Review: Relaxing Terra Nil Features a Novel Twist on City Builders

It’s rare to come across a video game with a novel twist on a tried-and-true genre. City builders have been around for over thirty years, and mostly consist of building various types of structures while balancing the needs of people. But Terra Nil isn’t about building civilization--it’s about rebuilding a wrecked ecosystem.


Terra Nil is what developer Free Lives calls a “reverse city builder.” Your job is to take a barren landscape and reintroduce flora and fauna. But instead of leaving a network of machinery and various buildings behind, your goal is to leave no trace. There is no timer, so Terra Nil is a game you can play at your own pace—and I suggest you take it slow and plan each move, because it’s easy to get stuck without resources before you complete your objective. In fact, failure seems part of Terra Nil’s design.

Screenshot: Terra Nil


There isn’t much in the way of a tutorial for Terra Nil. While the campaign mode does ramp up its complexity and explain its basic mechanics—it also leaves a lot of details for you to discover through tinkering and tool tip perusal. This lead to some early frustration for me, but it grew on me over time.


Gameplay consists of three phases. In the first phase you have to establish sources of power, and purify the soil to create green patches. In the second phase, you’ll further refine these patches into specific biomes like beaches, forests, etc. And finally, during the third phase your goal is to remove any trace of your interference. This means recycling all of your buildings. This can be a test in planning, because if you don’t think ahead you might have to create infrastructure to remove any hard to reach buildings.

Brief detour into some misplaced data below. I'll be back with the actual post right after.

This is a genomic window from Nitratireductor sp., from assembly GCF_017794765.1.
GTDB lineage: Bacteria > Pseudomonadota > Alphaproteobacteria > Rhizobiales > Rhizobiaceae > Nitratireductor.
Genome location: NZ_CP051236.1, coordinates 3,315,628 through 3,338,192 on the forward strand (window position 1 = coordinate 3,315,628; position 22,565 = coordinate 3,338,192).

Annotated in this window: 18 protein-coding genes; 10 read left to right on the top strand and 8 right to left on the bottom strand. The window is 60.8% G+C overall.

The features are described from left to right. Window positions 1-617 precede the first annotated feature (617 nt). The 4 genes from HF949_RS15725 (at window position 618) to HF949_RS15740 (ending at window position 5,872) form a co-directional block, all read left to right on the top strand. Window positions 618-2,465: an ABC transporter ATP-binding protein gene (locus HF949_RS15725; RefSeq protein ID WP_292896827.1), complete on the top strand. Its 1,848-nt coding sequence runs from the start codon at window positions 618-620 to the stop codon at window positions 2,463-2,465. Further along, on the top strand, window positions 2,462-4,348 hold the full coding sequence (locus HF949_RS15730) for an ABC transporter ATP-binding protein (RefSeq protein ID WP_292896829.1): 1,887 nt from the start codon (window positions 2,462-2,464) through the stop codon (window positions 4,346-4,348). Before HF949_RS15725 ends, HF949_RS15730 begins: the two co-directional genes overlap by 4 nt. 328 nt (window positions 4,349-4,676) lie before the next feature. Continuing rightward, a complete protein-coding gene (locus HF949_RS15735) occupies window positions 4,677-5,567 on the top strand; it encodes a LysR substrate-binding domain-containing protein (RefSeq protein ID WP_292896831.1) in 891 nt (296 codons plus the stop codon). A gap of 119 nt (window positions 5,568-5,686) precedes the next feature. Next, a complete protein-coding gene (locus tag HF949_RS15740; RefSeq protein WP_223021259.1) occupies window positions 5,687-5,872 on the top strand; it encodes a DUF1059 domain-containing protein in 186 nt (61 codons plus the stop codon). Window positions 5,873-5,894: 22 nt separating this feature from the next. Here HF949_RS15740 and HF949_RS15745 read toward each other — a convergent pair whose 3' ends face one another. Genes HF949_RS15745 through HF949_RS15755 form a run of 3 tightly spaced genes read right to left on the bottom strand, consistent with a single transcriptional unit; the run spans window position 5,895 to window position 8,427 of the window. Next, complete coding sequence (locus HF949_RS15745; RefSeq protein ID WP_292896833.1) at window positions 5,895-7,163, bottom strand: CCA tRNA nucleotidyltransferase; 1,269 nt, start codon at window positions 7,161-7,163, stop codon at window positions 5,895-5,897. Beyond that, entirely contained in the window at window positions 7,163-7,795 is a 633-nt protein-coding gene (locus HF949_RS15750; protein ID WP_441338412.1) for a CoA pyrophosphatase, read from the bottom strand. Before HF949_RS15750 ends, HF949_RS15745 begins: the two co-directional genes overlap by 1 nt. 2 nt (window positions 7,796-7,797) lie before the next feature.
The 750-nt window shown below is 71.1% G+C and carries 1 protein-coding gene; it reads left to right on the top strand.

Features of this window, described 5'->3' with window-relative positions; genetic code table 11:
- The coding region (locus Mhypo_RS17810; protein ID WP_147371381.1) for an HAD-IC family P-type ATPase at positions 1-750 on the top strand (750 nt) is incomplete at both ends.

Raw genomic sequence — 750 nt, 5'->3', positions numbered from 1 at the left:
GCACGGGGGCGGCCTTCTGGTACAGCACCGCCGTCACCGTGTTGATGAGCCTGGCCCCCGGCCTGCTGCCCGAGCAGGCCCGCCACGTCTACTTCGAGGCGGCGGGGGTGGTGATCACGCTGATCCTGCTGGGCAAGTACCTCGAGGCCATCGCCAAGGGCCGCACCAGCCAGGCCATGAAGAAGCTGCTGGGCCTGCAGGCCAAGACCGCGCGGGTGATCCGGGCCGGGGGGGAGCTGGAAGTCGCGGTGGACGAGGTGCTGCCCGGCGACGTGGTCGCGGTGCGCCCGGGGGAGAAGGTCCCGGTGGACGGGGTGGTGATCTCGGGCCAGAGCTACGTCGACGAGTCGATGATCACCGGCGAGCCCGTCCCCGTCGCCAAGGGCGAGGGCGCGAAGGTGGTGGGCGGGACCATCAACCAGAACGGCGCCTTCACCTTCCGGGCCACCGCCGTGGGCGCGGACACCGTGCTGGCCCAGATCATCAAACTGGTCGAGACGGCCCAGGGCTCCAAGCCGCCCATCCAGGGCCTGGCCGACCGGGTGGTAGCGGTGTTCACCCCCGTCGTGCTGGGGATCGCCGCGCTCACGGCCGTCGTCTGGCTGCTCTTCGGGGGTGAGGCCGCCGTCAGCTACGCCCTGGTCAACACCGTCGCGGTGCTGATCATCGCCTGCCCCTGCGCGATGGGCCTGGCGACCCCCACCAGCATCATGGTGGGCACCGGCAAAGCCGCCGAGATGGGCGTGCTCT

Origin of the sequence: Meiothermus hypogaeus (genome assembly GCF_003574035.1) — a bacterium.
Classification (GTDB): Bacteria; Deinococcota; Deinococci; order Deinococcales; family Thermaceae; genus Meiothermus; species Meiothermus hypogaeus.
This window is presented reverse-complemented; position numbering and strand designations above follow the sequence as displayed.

Screenshot: Terra Nil


Succeeding in Terra Nil isn't as easy as simply putting things where you want them to go. You have to make sure there are proper atmospheric conditions by burning plants, freezing water, or creating humidity from water sources, etc. Also, a lot of the terraforming equipment is tied to various power generators, which are important to place strategically, lest you run out of room to expand. If you misplace a building, especially in the first or second phase, you may not be able to remove it in the third. There is an undo button, but that only allows you to undo your last action. And any mistake, especially in an earlier phase, can eventually cascade and make your life harder.


Though there isn’t a timer in Terra Nil, so you can take your time making decisions, be prepared to fail at least once in each region. Luckily, you can reset your current phase—but sometimes that isn’t enough, and you have to restart the whole level. While the game never says it outright, I think this is by design. But when you fail, you can go back into a level with a better idea how to tackle it.

Screenshot: Terra Nil


There are four regions in Terra Nil, each with its own quirks and region-specific buildings to deal with that region’s challenges. Each region will require special consideration, and contain unique challenges, like the lack of land in Flooded City or the frozen ground of the Volcanic Glacier.


While it doesn’t overstay its welcome, I do wish there was more to Terra Nil. I was able to get through its campaign in less than a dozen hours, where I’m used to city builders that can easily grab my attention for hundreds of hours. That said, Terra Nil does have replayability because of its procedurally generated landscapes.

Screenshot: Terra Nil


There’s no doubt that Terra Nil carries an important environmental message. But it’s more about the appreciation of the beauty of nature as you wipe away the dirt left behind by failed civilization. It manages to somehow be both challenging and relaxing—but there might be a bit of learning curve while you discover Terra Nil’s quirks.

Terra Nil is available tomorrow for PC via Steam and on Netflix.

A Steam key was provided to us for this review

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Antal Bokor

Antal is video game advocate, retro game collector, and video game historian. He is also a small streamer, occasional podcast guest, and writer.